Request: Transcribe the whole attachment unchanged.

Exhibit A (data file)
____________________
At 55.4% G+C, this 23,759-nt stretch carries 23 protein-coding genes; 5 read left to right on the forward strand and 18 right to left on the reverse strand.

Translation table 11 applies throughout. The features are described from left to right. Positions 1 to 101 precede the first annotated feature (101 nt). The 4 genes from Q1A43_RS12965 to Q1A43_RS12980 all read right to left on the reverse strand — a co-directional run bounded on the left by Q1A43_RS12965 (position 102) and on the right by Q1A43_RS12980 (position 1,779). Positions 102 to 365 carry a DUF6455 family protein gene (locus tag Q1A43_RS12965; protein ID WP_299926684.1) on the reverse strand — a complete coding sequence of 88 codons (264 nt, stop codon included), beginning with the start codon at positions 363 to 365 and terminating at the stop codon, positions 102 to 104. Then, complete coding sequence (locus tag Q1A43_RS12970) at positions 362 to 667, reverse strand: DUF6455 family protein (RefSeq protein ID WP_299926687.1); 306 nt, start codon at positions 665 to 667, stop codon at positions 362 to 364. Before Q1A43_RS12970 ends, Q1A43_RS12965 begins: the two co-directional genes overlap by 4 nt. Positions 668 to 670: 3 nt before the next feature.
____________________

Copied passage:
At 55.4% G+C, this 23,759-nt stretch carries 23 protein-coding genes; 5 read left to right on the forward strand and 18 right to left on the reverse strand.

Translation table 11 applies throughout. The features are described from left to right. Positions 1 to 101 precede the first annotated feature (101 nt). The 4 genes from Q1A43_RS12965 to Q1A43_RS12980 all read right to left on the reverse strand — a co-directional run bounded on the left by Q1A43_RS12965 (position 102) and on the right by Q1A43_RS12980 (position 1,779). Positions 102 to 365 carry a DUF6455 family protein gene (locus tag Q1A43_RS12965; protein ID WP_299926684.1) on the reverse strand — a complete coding sequence of 88 codons (264 nt, stop codon included), beginning with the start codon at positions 363 to 365 and terminating at the stop codon, positions 102 to 104. Then, complete coding sequence (locus tag Q1A43_RS12970) at positions 362 to 667, reverse strand: DUF6455 family protein (RefSeq protein ID WP_299926687.1); 306 nt, start codon at positions 665 to 667, stop codon at positions 362 to 364. Before Q1A43_RS12970 ends, Q1A43_RS12965 begins: the two co-directional genes overlap by 4 nt. Positions 668 to 670: 3 nt before the next feature.